The Truth is that all life is interdependent and interconnected. Everything exists because they are inter-dependent and caused by other things. All things spring forth from innumerable causes and conditions, which in turn, are inter-dependent with innumerable causes and conditions. Nothing exists by itself, nor arises by itself with a fixed, permanent existence. Thus, the Buddha spoke of “no-self” and the inherent emptiness of things we crave but which ultimately never bring us happiness.

The Buddha shared this wisdom with other people for the next 45 years. Over that period of time, he gave many sermons and instructed many people using various words, means, practices and actions.

Sakyamuni Buddha passed away at the age of 80. After his death, his followers compiled a record of his life and sermons, which became the Buddhist sutras, or scriptures. From those sutras over the proceeding several centuries, various schools and sects of Buddhism emerged. Out of that stream came a path which opened the way for anyone, anywhere, to encounter the light of the Buddha’s teachings. That path is called Jodo Shinshu.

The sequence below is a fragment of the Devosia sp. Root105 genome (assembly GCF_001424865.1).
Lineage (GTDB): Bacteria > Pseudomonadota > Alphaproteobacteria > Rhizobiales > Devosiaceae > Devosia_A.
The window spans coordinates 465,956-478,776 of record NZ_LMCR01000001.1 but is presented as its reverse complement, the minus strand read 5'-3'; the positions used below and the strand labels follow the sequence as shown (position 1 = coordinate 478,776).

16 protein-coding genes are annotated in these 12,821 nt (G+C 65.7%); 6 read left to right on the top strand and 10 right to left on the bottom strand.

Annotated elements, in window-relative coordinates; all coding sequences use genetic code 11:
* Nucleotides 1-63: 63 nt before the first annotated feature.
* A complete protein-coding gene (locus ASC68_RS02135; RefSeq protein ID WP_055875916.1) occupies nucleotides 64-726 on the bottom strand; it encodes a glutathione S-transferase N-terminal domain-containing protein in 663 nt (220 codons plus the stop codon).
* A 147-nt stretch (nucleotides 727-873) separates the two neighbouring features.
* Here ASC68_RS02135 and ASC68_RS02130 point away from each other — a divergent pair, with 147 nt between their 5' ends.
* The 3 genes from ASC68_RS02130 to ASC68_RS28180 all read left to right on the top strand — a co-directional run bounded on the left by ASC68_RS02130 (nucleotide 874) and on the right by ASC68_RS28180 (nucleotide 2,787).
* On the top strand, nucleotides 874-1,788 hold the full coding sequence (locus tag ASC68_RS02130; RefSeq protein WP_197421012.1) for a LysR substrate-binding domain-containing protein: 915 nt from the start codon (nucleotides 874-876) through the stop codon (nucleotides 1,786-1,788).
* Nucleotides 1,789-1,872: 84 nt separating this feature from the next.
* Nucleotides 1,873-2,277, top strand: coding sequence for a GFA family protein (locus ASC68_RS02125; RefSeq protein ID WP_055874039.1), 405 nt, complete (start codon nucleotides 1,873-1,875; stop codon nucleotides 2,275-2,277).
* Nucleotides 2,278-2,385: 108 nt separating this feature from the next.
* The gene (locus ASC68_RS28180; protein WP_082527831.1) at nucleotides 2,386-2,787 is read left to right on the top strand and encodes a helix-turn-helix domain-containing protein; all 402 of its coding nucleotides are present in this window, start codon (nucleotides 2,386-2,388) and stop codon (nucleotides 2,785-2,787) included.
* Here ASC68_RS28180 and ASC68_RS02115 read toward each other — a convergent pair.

A thousand years after Sakyamuni Buddha passed away, Buddhism had traveled from India, through China to Japan, where it began to flourish. Over the next several hundred years, Buddhism evolved in different ways, focused on specific practices and sutras. By the 13th Century, Buddhism had become a state-sponsored religion and its temples had become powerful and wealthy.

The life of Shinran Shonin

Shinran Shonin (1173-1262) was born during those times. Separated from his parents, he entered a Buddhist monastery at age nine. He spent twenty years as a Tendai priest on Mt. Hiei near Kyoto immersed in studies and strict practices, but felt restless and unfulfilled. In frustration, he left the temple in search of solace. He eventually met a teacher, Honen Shonin, who encouraged him to find meaning in his life through the story of Amida Buddha, which symbolizes infinite wisdom and compassion.